I'm a pretty picky eater, and, though I'm not a vegetarian, I tend to prefer fewer meat-based dishes and more vegetable-based ones. Still, I don't usually have problems eating out because, not following a strict diet, I can easily find something to eat.
For vegetarians, vegans and others, it's probably much harder, especially when it comes to meetings and events. It's one thing to go to a restaurant and have some options, or to be able to specify to a waiter how you'd like your meal. At catered luncheons and receptions, you don't have that luxury.
Katja Morgenstern, a food and beverage specialist with Meeting Consultants, set to find out exactly how difficult it is. She became a vegan for 30 days only to find that the dining options at business events were pretty slim.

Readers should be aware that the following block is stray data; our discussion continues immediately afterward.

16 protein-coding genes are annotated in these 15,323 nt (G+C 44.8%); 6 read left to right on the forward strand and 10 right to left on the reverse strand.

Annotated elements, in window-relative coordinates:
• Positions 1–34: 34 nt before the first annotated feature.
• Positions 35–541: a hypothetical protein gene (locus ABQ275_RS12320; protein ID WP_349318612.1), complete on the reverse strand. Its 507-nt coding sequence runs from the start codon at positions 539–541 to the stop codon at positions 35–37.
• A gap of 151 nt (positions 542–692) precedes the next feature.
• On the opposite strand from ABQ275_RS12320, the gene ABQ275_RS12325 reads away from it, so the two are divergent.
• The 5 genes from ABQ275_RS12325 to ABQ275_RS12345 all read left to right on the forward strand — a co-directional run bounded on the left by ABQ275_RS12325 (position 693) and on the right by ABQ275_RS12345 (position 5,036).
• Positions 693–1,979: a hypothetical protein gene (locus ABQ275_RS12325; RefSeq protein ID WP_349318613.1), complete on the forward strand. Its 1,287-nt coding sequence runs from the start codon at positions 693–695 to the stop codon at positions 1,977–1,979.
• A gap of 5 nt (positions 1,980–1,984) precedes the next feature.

"At one point, [Morgenstern] ended up eating a half cup of plain lettuce after the vegetarian dish the waiter steered her toward proved decidedly unvegan," according to a press release from Meeting Consultants.
Though most caterers and planners are well-versed in the requirements of a vegetarian meal, vegan meals are more difficult. Morgenstern found a lack of education about vegan needs among most banquet staff, for example, when a waiter encouraged her to eat a mushroom-Parmesan ravioli with no sauce (vegans do not eat cheese.)
After her month-long experiment, Morgenstern recommends that meeting planners, as well as event chefs and staff, learn more about the differences among vegetarian, vegan, and macrobiotic diets.
What's your experience in handling special diet requirements of attendees at your meetings? Do you take it upon yourself to understand the ins and outs of each, or do you rely on the banquet staff and chefs?